12. There was a contract to the contrary, in our opinion, in the Allahabad High Court’s decision, where the deed provided, inter alia, that where the deed is silent, it shall be governed by the Indian Partnership Act save and except that, on the death or demise of any partner, the firm shall not be dissolved but shall be carried on with the remaining partners and that heir and representative of the deceased partner who resides in India on such terms and conditions to which they mutually agree. Therefore, on the death of the partner, there is no dissolution by the express terms of the contract between the parties but the partnership is deemed to be carried on with the remaining partners and that heir and representative of the deceased partner. The terms and conditions, however, of such carrying on had to be mutually agreed upon. In that case, as mentioned hereinbefore, Qamaruddin, one of the partners, died on 4th June, 1964, within the relevant time, and his son, Fariduddin, joined the firm as a partner. Before the expiry of 4th Nov., 1964, that is to say, the previous year which expired on 4th Nov., 1964, the assessee had filed a declaration in Form No. 12 for the relevant asst. yr. 1965-66 under s. 184(7) of the Act. We are of the opinion that in this case, on the death of Qamaruddin and the inclusion of Fariduddin, there was a change in the constitution of the firm. It did not dissolve the firm but brought about a change in the constitution of the firm. Fresh deed had to be executed under sub-s. (8) of s. 184. This follows from an analysis of the different sections of the Act. The application was not filed for the whole of the assessment year and so, for part of the assessment year, the firm was registered and for the rest, the firm was not registered. The Tribunal held that the assessee would be entitled to the benefit of registration upto 4th June, 1964, that is to say, a part of the previous year. The Tribunal further held that the total income be apportioned between the partners who were entitled to receive the profits accordingly as they were entitled to share the profits, the firm being assessed as a registered firm in respect of the profits ending on 4th June, 1964, and as an unregistered firm in respect of the profits for the remaining part of the previous year. In our opinion, this conclusion is correct. The High Court has held that there is no warrant for this view. We are unable to agree. As a matter of fact, an analysis of the different sections of the Act leads to that conclusion and there is no contrary provision in the Act. Such a conclusion is logical and equitable and would do justice to both the Revenue as well as to the assessee. Our attention was not drawn to any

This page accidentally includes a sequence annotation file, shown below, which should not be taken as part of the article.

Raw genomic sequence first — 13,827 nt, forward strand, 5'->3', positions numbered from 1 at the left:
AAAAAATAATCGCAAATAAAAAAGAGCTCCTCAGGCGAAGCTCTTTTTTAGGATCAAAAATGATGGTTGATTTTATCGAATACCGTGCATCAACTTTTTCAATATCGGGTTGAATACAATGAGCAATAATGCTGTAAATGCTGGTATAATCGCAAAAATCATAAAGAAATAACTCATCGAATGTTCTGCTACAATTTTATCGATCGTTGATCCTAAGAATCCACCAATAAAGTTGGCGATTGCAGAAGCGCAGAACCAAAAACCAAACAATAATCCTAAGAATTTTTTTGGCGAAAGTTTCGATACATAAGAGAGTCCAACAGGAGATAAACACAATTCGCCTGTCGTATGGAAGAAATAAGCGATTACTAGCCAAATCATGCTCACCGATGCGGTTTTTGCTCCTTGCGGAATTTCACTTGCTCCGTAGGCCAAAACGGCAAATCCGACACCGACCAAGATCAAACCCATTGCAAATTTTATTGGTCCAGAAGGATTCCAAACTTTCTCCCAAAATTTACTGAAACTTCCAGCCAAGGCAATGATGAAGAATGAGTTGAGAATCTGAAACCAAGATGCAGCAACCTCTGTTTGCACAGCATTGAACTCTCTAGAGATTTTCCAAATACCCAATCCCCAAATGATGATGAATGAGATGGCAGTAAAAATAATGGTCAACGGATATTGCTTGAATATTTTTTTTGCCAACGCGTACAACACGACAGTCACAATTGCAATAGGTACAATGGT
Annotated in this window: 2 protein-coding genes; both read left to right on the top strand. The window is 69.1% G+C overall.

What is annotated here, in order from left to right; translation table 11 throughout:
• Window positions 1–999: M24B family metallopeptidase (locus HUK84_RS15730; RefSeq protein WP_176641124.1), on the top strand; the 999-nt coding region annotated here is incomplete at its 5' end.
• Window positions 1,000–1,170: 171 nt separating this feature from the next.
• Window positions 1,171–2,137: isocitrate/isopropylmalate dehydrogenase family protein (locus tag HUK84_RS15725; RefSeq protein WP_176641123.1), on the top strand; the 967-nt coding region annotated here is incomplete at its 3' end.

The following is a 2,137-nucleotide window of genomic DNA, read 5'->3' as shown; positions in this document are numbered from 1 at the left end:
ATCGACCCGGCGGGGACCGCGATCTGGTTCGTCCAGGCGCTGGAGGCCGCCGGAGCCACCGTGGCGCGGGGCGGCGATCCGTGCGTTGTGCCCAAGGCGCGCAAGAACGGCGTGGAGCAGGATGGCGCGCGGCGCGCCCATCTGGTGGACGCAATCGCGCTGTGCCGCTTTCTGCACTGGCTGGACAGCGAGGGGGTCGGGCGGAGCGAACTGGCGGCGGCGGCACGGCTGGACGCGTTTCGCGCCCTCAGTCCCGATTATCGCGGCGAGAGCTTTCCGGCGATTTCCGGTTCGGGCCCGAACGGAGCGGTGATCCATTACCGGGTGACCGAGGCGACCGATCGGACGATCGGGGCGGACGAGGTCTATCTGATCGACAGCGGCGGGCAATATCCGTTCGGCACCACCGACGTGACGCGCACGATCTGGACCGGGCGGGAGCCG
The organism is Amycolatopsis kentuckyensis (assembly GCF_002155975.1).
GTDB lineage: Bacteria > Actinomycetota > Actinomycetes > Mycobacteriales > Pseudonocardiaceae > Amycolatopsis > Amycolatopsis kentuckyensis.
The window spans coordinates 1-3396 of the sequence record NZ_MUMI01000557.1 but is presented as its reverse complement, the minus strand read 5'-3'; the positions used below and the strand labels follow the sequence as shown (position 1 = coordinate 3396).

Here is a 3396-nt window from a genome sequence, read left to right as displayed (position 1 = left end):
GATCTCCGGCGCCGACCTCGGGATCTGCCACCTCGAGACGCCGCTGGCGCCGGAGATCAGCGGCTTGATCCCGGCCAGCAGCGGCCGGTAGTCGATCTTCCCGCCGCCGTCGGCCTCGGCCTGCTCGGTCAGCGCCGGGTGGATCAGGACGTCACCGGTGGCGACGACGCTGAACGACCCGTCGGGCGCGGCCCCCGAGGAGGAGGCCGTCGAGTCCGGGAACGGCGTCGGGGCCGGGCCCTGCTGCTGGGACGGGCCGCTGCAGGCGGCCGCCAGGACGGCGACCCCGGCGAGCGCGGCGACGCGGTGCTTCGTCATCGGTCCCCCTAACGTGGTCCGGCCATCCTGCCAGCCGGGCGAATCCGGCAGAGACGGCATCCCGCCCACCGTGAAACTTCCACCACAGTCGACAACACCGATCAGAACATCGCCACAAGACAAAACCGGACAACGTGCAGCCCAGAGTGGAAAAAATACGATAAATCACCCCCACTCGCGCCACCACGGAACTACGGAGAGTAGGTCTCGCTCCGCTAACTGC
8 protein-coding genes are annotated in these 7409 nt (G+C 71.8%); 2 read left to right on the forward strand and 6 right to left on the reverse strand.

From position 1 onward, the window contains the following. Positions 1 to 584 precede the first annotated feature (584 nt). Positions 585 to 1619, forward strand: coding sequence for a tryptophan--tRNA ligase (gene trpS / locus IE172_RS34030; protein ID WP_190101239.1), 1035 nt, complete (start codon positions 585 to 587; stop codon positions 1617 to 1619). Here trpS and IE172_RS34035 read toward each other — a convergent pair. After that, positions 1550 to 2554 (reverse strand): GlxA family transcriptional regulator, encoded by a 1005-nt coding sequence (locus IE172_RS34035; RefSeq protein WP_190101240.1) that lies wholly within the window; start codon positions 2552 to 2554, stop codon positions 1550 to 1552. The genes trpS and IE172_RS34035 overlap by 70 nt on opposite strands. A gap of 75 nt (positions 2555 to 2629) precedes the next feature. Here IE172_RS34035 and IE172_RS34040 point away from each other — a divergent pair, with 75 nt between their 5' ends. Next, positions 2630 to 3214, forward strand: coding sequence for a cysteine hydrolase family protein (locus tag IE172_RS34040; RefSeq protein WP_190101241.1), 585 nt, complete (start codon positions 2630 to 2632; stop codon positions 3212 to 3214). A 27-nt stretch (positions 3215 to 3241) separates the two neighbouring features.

decision of this Court which is against that view though there is a certain amount of divergence of views amongst the High Courts on this aspect. According to the High Court, by virtue of s. 42(c) of the Indian Partnership Act, a firm was dissolved by the death of the partner but as the section provided, that was subject to the contract between the parties. The High Court was right in the view that cl. (7) of the partnership deed dt. 17th March, 1959, specifically stipulated that the firm would not be dissolved on the death of a partner but it would be carried on with the remaining partners and such heir of the deceased partner who resides in India on the terms and conditions to which they mutually agreed. The High Court was of the view, in our opinion, rightly, that if there was an heir to the deceased partner who resides in India and agrees with the surviving partners on the terms and conditions on which he could be admitted to the partnership, the firm would not be dissolved. The High Court was further of the view that the inclusion of such partner depended upon the mutual agreement between the surviving partners and was not an automatic one, on the death of the deceased partner. In the background of the facts of this case, we are of the opinion that the High Court was right that in such circumstances, the course open was to seek registration to execute a new deed of partnership and to apply for the registration of that deed. But that does not make the registration upto the date of the death of the deceased partner invalid and, in our opinion, subject to any express prohibition indicating the same, the firm is entitled to the benefit of registration. We have found no such express prohibition, as the analysis of the various sections indicates. On the other hand, it would be just and equitable that the assessee should have that limited benefit. We are of the opinion that the Tribunal took the correct view in the first case.